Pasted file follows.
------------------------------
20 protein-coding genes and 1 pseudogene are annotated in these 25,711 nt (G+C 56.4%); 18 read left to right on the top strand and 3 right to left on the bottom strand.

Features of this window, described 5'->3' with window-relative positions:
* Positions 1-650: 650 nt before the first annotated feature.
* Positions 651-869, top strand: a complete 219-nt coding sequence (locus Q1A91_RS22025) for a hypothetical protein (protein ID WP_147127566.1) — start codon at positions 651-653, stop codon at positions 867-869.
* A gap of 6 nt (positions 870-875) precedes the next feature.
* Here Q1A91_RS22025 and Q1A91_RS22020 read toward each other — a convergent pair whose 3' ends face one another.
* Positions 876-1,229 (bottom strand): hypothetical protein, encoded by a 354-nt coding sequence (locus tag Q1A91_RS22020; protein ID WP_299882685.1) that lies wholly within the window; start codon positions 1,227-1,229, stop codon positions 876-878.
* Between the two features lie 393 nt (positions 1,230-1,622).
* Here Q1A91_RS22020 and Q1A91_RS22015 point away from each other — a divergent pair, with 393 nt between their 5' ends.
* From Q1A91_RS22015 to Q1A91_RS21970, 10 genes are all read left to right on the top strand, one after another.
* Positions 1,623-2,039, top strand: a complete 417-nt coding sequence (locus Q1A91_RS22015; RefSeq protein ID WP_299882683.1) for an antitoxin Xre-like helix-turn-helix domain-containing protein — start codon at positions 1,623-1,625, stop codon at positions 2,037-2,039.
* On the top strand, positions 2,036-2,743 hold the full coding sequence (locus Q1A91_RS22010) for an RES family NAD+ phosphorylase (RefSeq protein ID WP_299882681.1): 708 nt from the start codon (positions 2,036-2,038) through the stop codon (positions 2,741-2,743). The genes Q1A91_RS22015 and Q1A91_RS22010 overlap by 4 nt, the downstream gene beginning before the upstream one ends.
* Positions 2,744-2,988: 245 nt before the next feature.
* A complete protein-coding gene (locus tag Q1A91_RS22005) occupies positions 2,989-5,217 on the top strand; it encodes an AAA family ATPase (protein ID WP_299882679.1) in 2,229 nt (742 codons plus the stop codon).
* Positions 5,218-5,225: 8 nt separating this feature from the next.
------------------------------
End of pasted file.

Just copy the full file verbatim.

20 protein-coding genes and 1 pseudogene are annotated in these 25,711 nt (G+C 56.4%); 18 read left to right on the top strand and 3 right to left on the bottom strand.

Features of this window, described 5'->3' with window-relative positions:
* Positions 1-650: 650 nt before the first annotated feature.
* Positions 651-869, top strand: a complete 219-nt coding sequence (locus Q1A91_RS22025) for a hypothetical protein (protein ID WP_147127566.1) — start codon at positions 651-653, stop codon at positions 867-869.
* A gap of 6 nt (positions 870-875) precedes the next feature.
* Here Q1A91_RS22025 and Q1A91_RS22020 read toward each other — a convergent pair whose 3' ends face one another.
* Positions 876-1,229 (bottom strand): hypothetical protein, encoded by a 354-nt coding sequence (locus tag Q1A91_RS22020; protein ID WP_299882685.1) that lies wholly within the window; start codon positions 1,227-1,229, stop codon positions 876-878.
* Between the two features lie 393 nt (positions 1,230-1,622).
* Here Q1A91_RS22020 and Q1A91_RS22015 point away from each other — a divergent pair, with 393 nt between their 5' ends.
* From Q1A91_RS22015 to Q1A91_RS21970, 10 genes are all read left to right on the top strand, one after another.
* Positions 1,623-2,039, top strand: a complete 417-nt coding sequence (locus Q1A91_RS22015; RefSeq protein ID WP_299882683.1) for an antitoxin Xre-like helix-turn-helix domain-containing protein — start codon at positions 1,623-1,625, stop codon at positions 2,037-2,039.
* On the top strand, positions 2,036-2,743 hold the full coding sequence (locus Q1A91_RS22010) for an RES family NAD+ phosphorylase (RefSeq protein ID WP_299882681.1): 708 nt from the start codon (positions 2,036-2,038) through the stop codon (positions 2,741-2,743). The genes Q1A91_RS22015 and Q1A91_RS22010 overlap by 4 nt, the downstream gene beginning before the upstream one ends.
* Positions 2,744-2,988: 245 nt before the next feature.
* A complete protein-coding gene (locus tag Q1A91_RS22005) occupies positions 2,989-5,217 on the top strand; it encodes an AAA family ATPase (protein ID WP_299882679.1) in 2,229 nt (742 codons plus the stop codon).
* Positions 5,218-5,225: 8 nt separating this feature from the next.